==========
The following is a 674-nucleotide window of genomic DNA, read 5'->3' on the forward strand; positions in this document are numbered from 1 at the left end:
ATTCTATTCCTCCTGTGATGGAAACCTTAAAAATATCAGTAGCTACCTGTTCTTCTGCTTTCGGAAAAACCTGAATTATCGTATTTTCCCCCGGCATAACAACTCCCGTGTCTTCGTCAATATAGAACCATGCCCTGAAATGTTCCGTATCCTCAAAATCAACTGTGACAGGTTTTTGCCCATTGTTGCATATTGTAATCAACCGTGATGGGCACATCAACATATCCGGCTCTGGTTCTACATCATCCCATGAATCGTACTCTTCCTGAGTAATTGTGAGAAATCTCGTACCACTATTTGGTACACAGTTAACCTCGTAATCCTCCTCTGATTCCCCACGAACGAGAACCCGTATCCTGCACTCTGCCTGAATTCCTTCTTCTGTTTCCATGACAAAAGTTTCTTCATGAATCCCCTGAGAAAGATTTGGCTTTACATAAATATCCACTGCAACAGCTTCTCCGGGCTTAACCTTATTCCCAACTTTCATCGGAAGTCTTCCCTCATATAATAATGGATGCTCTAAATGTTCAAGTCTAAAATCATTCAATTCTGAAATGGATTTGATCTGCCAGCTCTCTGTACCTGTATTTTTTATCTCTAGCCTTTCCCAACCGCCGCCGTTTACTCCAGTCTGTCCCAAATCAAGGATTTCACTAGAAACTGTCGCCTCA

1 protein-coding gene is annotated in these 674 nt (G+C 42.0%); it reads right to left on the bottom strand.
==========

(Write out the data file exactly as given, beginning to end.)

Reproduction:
The following is a 674-nucleotide window of genomic DNA, read 5'->3' on the forward strand; positions in this document are numbered from 1 at the left end:
ATTCTATTCCTCCTGTGATGGAAACCTTAAAAATATCAGTAGCTACCTGTTCTTCTGCTTTCGGAAAAACCTGAATTATCGTATTTTCCCCCGGCATAACAACTCCCGTGTCTTCGTCAATATAGAACCATGCCCTGAAATGTTCCGTATCCTCAAAATCAACTGTGACAGGTTTTTGCCCATTGTTGCATATTGTAATCAACCGTGATGGGCACATCAACATATCCGGCTCTGGTTCTACATCATCCCATGAATCGTACTCTTCCTGAGTAATTGTGAGAAATCTCGTACCACTATTTGGTACACAGTTAACCTCGTAATCCTCCTCTGATTCCCCACGAACGAGAACCCGTATCCTGCACTCTGCCTGAATTCCTTCTTCTGTTTCCATGACAAAAGTTTCTTCATGAATCCCCTGAGAAAGATTTGGCTTTACATAAATATCCACTGCAACAGCTTCTCCGGGCTTAACCTTATTCCCAACTTTCATCGGAAGTCTTCCCTCATATAATAATGGATGCTCTAAATGTTCAAGTCTAAAATCATTCAATTCTGAAATGGATTTGATCTGCCAGCTCTCTGTACCTGTATTTTTTATCTCTAGCCTTTCCCAACCGCCGCCGTTTACTCCAGTCTGTCCCAAATCAAGGATTTCACTAGAAACTGTCGCCTCA

1 protein-coding gene is annotated in these 674 nt (G+C 42.0%); it reads right to left on the bottom strand.